Kant: Goodness


The philosopher I used is Immanuel Kant. He was very practical in his
thinking of goodness. A quote of his was "I ought, therefore I can". His view
was good anything is under good will . He believed good will was the primary
goodness, good in its purest form, and that it couldn't be corrupted. Good
feelings and good intentions and actions can be interpreted in different ways;
man can corrupt these things into evil...even though it still might be good in
that man's eyes. What he's really trying to say is that good will is good in
its objective form. Therefore, it defines goodness. A few examples of forms of
goodness that could be corrupt are intelligence, courage, and resolution.
These things can be very good, but can be used for evil as well.
The short story I would like to allude to in order to connect these
themes and ideas is "A Good Man is Hard to Find". The title even has "good" in
it...and according to Kant, goodness in its purest form is good will. The
question now would be, does the Misfit have good will? Is what he is doing good,
objectively, and purely? He is purging and purifying the world. He is Christ
like in many senses. He is purifying the world by purging it of its
evil...relating to the Old Testament. God decided that the human race was too
evil to survive, so he flooded it. God killed, as well as the Misfit. This
isn't the same as Christ, though; it just adds to the religious element.
Christ's mission was to try and rid the world of evil, and sacrificed for it.
The Misfit sacrificed his freedom initially, was "reborn" again by escaping
from jail, and become a Christ like figure again...he's now reborn, and his
mission has an even stronger exclamation point on it, just like Christ's after
he was resurrected. The literal differences are obvious; Christ never held
anyone at gunpoint, let alone kill old ladies (no matter HOW hateful). But the
allusions above illustrate that the Misfit was indeed a Christ-like figure with
good intentions; good will . The Misfit was in a world of evil where he felt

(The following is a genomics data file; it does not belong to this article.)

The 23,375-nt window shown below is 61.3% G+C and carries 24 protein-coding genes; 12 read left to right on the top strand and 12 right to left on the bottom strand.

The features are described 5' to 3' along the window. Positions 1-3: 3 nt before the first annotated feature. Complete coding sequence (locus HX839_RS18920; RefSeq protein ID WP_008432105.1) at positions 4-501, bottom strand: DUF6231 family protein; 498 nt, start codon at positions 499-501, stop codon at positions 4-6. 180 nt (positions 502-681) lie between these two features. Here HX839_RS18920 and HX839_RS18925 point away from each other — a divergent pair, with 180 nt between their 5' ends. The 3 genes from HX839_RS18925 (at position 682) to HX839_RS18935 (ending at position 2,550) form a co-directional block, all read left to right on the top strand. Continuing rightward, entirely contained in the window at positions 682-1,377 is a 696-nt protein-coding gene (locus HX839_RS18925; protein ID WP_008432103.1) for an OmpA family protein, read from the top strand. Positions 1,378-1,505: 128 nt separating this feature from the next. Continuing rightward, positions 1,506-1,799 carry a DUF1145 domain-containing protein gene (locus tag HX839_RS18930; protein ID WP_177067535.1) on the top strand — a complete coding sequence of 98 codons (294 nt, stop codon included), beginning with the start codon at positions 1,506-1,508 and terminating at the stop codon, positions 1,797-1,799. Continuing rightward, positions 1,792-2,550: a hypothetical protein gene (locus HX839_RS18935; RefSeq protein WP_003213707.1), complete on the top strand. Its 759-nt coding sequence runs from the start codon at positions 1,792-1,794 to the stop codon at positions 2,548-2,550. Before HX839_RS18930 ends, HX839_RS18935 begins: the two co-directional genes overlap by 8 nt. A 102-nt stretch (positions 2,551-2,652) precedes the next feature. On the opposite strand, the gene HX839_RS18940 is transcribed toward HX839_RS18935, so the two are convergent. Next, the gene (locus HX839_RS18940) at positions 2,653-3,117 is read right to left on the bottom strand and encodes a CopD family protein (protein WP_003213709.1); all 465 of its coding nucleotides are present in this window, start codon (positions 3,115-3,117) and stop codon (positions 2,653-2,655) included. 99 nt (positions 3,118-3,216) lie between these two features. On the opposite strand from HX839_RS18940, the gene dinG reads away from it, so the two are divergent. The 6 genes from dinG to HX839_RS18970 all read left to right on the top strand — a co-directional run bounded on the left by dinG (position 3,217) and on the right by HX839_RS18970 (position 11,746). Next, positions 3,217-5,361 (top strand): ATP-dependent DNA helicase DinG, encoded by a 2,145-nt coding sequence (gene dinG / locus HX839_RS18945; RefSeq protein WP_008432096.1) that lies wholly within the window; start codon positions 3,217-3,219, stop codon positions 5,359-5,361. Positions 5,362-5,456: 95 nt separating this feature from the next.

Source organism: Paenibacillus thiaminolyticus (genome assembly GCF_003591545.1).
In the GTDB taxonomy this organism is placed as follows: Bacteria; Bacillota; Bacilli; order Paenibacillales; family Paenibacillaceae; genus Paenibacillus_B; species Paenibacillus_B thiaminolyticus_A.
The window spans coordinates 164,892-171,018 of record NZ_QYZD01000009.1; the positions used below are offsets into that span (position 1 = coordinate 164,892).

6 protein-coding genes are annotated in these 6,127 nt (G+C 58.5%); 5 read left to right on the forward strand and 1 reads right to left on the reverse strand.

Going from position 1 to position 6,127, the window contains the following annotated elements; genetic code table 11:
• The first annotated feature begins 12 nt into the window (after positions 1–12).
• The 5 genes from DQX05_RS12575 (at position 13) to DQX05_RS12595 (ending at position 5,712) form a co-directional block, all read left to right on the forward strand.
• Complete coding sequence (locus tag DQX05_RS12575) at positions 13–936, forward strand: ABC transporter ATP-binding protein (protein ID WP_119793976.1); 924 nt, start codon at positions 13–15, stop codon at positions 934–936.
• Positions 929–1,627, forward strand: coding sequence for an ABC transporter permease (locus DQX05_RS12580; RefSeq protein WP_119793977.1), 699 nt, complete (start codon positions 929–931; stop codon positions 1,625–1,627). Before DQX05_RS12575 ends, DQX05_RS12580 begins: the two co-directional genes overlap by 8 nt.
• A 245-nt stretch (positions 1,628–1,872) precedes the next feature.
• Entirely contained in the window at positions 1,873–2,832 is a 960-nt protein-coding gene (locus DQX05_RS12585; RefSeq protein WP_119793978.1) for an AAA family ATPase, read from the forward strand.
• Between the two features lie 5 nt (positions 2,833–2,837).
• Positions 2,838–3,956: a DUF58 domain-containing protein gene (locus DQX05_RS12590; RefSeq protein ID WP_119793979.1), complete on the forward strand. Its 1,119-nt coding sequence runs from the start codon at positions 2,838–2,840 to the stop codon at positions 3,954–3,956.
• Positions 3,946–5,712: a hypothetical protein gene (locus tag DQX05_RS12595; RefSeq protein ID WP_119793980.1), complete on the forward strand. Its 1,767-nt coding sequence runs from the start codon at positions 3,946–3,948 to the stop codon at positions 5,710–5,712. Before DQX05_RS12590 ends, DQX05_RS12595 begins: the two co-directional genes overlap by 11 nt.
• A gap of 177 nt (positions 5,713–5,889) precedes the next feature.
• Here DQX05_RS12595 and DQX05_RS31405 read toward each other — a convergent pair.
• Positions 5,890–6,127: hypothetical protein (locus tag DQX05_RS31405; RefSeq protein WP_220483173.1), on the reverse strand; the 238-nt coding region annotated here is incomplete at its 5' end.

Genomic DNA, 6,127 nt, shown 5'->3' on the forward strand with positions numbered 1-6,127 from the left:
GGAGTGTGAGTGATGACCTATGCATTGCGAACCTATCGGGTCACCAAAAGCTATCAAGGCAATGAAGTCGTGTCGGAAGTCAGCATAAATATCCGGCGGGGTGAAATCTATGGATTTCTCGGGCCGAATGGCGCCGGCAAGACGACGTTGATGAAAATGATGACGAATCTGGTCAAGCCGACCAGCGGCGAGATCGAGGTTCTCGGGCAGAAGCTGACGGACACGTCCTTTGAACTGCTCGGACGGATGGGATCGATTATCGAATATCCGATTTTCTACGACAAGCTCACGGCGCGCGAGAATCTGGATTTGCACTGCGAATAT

it was his mission, as well as his intention and his will, to be the savior of
the good people.
When it really comes to good will, I believe that the Misfit did have
good will and that, in a world such as his, the South, he was not just playing
God, but his will was forcing him to be God to judge the "infidels".
I think the best poem I can relate to Kant's philosophy is "Richard
Cory". Richard Cory didn't have good will, that was his downfall. You can't
tell a whole lot from his personal life from the poem, but you can always assume
that he didn't have good will, at least in relation to Kant's philosophy.
Assuming that, we look at his "good" actions, intentions, etc. from the poem.
He was a pillar of society, looked at as the model of goodness. This is exactly
the people's mistake. I believe that the people killed Richard Cory by not
looking inward for goodness; by saying: " Well, if Richard Cory does that, if I
do that, I'll be good like him". This put him on a pedestal, like the hunger
artist. The people killed him by this method; he realized that the people did
not have good will because they were looking at him for goodness, and therefore,
he could never have good will. The people were looking for an identity, and it
was too much for Richard Cory.
An aspect of my life, or upcoming life, that I'd relate to Kant's
philosophy is the fact that someday, I'd like to be a parent. We say it's for
"selfish reasons", but I think most people who realize what they're doing when
they want to become a parent , and not just a biological mother/father, also
realize how much responsibility, caring, and planning parenting really takes.
God knows that the fact this isn't happening often enough is leading to problems
like overpopulation and societal breakdown, but I would want to be a role model
to my child(ren) and teach them everything I know so that eventually, they will
be the best possible person I can raise them to be, and then be able to go out
on their own and do the same. I think that this is good will, because, yes,
reproduction is selfish in a